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Applications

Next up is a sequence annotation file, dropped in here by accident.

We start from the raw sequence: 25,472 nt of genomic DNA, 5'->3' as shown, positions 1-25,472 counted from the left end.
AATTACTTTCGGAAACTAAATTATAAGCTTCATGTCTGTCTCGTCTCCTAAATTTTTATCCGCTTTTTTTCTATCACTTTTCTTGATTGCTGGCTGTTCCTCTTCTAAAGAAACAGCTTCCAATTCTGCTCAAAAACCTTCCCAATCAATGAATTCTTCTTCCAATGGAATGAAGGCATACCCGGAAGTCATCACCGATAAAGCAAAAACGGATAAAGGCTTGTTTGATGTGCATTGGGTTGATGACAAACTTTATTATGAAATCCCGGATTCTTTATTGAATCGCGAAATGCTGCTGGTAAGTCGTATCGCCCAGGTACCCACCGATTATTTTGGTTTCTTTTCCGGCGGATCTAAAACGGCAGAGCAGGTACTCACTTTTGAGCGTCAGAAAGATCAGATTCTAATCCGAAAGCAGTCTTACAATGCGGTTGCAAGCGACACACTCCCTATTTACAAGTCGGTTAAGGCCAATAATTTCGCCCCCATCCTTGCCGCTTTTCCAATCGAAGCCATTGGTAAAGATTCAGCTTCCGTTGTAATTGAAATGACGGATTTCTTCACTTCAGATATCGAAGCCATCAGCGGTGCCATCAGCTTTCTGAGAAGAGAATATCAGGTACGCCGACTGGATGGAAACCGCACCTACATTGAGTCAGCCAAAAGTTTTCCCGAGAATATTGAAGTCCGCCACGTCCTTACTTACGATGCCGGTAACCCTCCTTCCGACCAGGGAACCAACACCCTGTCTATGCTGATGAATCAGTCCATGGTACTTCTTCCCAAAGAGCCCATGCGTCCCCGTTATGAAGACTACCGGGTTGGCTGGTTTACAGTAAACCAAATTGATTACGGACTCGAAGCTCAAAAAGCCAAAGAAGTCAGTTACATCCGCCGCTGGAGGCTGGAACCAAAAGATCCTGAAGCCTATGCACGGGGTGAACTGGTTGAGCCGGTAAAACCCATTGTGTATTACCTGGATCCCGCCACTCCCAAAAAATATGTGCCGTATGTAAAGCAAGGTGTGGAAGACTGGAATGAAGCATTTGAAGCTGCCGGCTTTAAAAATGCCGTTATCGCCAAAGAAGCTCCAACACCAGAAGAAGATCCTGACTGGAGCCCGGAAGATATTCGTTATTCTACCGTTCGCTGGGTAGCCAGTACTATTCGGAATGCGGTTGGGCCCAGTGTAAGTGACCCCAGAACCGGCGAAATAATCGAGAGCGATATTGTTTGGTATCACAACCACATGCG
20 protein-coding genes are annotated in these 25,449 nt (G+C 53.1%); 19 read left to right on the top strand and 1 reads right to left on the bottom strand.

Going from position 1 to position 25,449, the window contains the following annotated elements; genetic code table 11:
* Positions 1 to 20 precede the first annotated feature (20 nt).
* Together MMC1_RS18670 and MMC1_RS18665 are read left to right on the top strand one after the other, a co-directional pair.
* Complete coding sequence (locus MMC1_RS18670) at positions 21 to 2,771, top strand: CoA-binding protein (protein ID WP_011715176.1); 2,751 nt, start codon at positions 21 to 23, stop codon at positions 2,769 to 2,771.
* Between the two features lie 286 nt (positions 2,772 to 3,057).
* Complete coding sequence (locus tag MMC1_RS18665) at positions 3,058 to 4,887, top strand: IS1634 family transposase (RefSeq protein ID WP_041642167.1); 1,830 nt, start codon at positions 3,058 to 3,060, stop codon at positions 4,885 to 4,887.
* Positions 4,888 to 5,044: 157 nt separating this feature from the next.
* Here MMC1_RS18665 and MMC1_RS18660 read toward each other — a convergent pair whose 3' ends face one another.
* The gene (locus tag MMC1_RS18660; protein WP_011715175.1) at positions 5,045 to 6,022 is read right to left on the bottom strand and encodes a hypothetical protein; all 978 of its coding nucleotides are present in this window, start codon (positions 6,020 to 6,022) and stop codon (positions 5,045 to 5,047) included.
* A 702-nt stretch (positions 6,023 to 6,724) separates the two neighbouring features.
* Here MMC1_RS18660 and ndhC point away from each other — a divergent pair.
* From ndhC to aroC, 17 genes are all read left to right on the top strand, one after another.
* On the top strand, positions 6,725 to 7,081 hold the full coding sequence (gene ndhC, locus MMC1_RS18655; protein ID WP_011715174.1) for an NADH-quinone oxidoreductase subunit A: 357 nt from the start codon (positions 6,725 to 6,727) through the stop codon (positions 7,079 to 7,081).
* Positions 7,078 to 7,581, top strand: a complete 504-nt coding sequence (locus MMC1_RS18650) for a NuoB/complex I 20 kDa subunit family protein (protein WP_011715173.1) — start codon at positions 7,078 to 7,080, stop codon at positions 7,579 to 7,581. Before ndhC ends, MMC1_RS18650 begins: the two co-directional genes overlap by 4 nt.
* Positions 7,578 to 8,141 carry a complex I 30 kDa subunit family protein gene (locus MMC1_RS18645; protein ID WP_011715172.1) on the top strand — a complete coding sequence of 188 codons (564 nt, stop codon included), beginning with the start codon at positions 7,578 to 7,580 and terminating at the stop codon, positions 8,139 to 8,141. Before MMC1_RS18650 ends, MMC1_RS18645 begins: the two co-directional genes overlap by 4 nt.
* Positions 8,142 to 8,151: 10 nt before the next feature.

India uses its satellites communication network – one of the largest in the world – for applications such as land management, water resources management, natural disaster forecasting, radio networking, weather forecasting, meteorological imaging and computer communication.[49] Business, administrative services, and schemes such as the National Informatics Centre (NICNET) are direct beneficiaries of applied satellite technology.[50] Dinshaw Mistry—on the subject of practical applications of the Indian space program—writes: The INSAT-2 satellites also provide telephone links to remote areas; data transmission for organizations such as the National Stock Exchange; mobile satellite service communications for private operators, railways, and road transport; and broadcast satellite services, used by India’s state-owned television agency as well as commercial television channels. India’s EDUSAT (Educational Satellite), launched aboard the GSLV in 2004, was intended for adult literacy and distance learning applications in rural areas. It augmented and would eventually replace such capabilities already provided by INSAT-3B. The IRS satellites have found applications with the Indian Natural Resource Management program, with regional Remote Sensing Service Centers in five Indian cities, and with Remote Sensing Application Centers in twenty Indian states that use IRS images for economic development applications. These include environmental monitoring, analyzing soil erosion and the impact of soil conservation measures, forestry management, determining land cover for wildlife sanctuaries, delineating groundwater potential zones, flood inundation mapping, drought monitoring, estimating crop acreage and deriving agricultural production estimates, fisheries monitoring, mining and geological applications such as surveying metal and mineral deposits, and urban planning. India’s satellites and satellite launch vehicles have had military spin-offs. While India’s 93–124 mile (150–250 km) range Prithvi missile is not derived from the Indian space program, the intermediate range Agni missile is drawn from the Indian space program’s SLV-3. In its early years, when headed by Vikram Sarabhai and Satish Dhawan, ISRO opposed military applications for its dual-use projects such as the SLV-3. Eventually, however, the Defence Research and Development Organisation(DRDO)–based missile program borrowed human resources and technology from ISRO. Missile scientist A. P. J. Abdul Kalam (elected president of India in 2002), who had headed the SLV-3 project at ISRO, moved to DRDO to direct India’s missile program. About a dozen scientists accompanied Abdul Kalam from ISRO to DRDO, where Abdul Kalam designed the Agni missile using the SLV-3’s solidfuel first stage and a liquid-fuel (Prithvi-missile-derived) s cond stage. The IRS and INSAT satellites were primarily intended and used for civilian-economic applications, but they also offered military spin-offs. In 1996 New Delhi’s Ministry of Defence temporarily blocked the use of IRS-1C by India’s environmental and agricultural ministries in order to monitor ballistic missiles near India’s borders. In 1997 the Indian air force’s “Airpower Doctrine” aspired to use space assets for surveillance and battle management.[51] Institutions like the Indira Gandhi National Open University (IGNOU) and the Indian Institute of Technology use satellites for scholarly applications.[52] Between 1975 and 1976, India conducted its largest sociological program using space technology, reaching 2400 villages through video programming in local languages aimed at educational development via ATS-6 technology developed by NASA.[53] This experiment—named Satellite Instructional Television Experiment (SITE)—conducted large scale video broadcasts resulting in significant improvement in rural education.[53] ISRO has applied its technology to "telemedicine", directly connecting patients in rural areas to medical professionals in urban locations via satellites.[52] Since high-quality healthcare is not universally available in some of the remote areas of India, the patients in remote areas are diagnosed and analyzed by doctors in urban centres in real time via video conferencing.[52] The patient is then advised medicine and treatment.[52] The patient is then treated by the staff at one of the 'super-specialty hospitals' under instructions from the doctor.[52] Mobile telemedicine vans are also deployed to visit locations in far-flung areas and provide diagnosis and support to patients.[52] ISRO has also helped implement India's Biodiversity Information System, completed in October 2002.[54] Nirupa Sen details the program: "Based on intensive field sampling and mapping using satellite remote sensing and geospatial modelling tools, maps have been made of vegetation cover on a 1 : 250,000 scale. This has been put together in a web-enabled database which links gene-level information of plant species with spatial information in a BIOSPEC database of the ecological hot spot regions, namely northeastern India, Western Ghats, Western Himalayas and Andaman and Nicobar Islands. This has been made possible with collaboration between the Department of Biotechnology and ISRO."[54] The Indian IRS-P5 (CARTOSAT-1) was equipped with high-resolution panchromatic equipment to enable it for cartographic purposes.[7] IRS-P5 (CARTOSAT-1) was followed by a more advanced model named IRS-P6 developed also for agricultural applications.[7] The CARTOSAT-2 project, equipped with single panchromatic camera which supported scene-specific on-spot images, succeed the CARTOSAT-1 project.

 
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